Finally, PH passes aviation safety audit
MANILA, Philippines - After 5 years, the Philippines passed the global safety audit of a United Nations aviation body, marking the first step in the process toward the lifting of restrictions against Philippine carriers.
The International Civil Aviation Organization (ICAO) has lifted the "significant safety concerns," or audit findings, on the ability of Civil Aviation Authority of the Philippines (CAAP) to meet global aviation standards, CAAP said in a statement on Monday, March 4.
The audit results of ICAO -- a United Nations agency that oversees international civil aviation -- are the basis of the US Federal Aviation Administration (FAA) in ruling to keep or lift the Category 2 status it imposed on its counterpart in the Philippines, the CAAP.
A favorable ICAO audit and a positive FAA review have long been awaited especially by local airlines and tourism officials that would like to bring more foreign visitors from the huge markets of the US and EU.
The European Union may also follow the FAA's move after it blacklisted the Philippines in 2010.
The head office of ICAO in Montreal, Canada relayed to CAAP the official audit results and recommendation of the team based on their February visit, said CAAP director general William K. Hotchkiss III.
The official ICAO advice noted that the Philippines has made "corrective actions" that have "successfully addressed and resolved the 'significant safety concerns' identified by the ICAO," CAAP said.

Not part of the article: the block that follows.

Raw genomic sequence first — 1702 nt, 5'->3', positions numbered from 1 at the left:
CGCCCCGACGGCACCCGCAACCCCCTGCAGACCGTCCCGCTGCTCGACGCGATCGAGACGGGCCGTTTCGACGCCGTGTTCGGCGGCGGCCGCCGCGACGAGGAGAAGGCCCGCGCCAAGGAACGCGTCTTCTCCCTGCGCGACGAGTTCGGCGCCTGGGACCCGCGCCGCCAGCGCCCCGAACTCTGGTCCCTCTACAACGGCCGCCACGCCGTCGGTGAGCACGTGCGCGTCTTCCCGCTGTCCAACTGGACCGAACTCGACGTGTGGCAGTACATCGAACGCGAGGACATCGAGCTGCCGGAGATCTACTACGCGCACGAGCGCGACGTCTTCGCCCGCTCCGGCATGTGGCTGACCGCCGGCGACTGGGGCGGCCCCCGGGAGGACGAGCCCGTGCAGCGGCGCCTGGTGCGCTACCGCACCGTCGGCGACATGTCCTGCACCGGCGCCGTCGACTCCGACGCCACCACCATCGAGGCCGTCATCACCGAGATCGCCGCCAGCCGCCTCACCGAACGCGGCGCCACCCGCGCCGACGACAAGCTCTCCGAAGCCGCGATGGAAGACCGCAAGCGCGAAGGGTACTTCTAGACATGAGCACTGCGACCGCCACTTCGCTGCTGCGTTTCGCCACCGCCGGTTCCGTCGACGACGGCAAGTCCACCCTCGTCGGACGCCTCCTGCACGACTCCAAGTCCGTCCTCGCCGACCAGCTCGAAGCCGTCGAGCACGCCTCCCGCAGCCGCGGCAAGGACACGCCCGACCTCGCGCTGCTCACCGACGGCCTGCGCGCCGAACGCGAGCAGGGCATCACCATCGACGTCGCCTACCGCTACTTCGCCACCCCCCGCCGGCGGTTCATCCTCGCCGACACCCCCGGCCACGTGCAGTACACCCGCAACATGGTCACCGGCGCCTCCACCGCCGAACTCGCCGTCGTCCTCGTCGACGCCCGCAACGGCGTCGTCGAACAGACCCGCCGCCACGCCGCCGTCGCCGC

CAAP cited Mohamed Elamiri, ICAO Deputy Director for safety management and monitoring, for "the active commitment by the Philippines towards resolving the deficiencies identified through the Universal Safety Oversight Audit Programme."
Following the ICAO audit team's visit in February, Transportation Secretary Joseph Emilio Abaya had expressed optimism that the Philippines has passed the aviation safety audit and that a recommendation to lift all safety issues is at hand.
Early in 2012, the government admitted that the country's aviation safey status is dragging the potential growth of tourism behind.
The ICAO had raised concerns over the safety and oversight structure and the revalidation of airline carriers, among others, by Air Transportation Office (ATO), the CAAP predecessor.
The Philippine government has since spun off the regulatory function of the aviation body into CAAP and has set aside budget for the training of aviation inspectors and information technology assets.
Local players Philippine Airlines (PAL) and Cebu Pacific have been keen on the lifting of these bans, and have separately made orders for new planes they can deploy to profitable routes in the west. - Rappler.com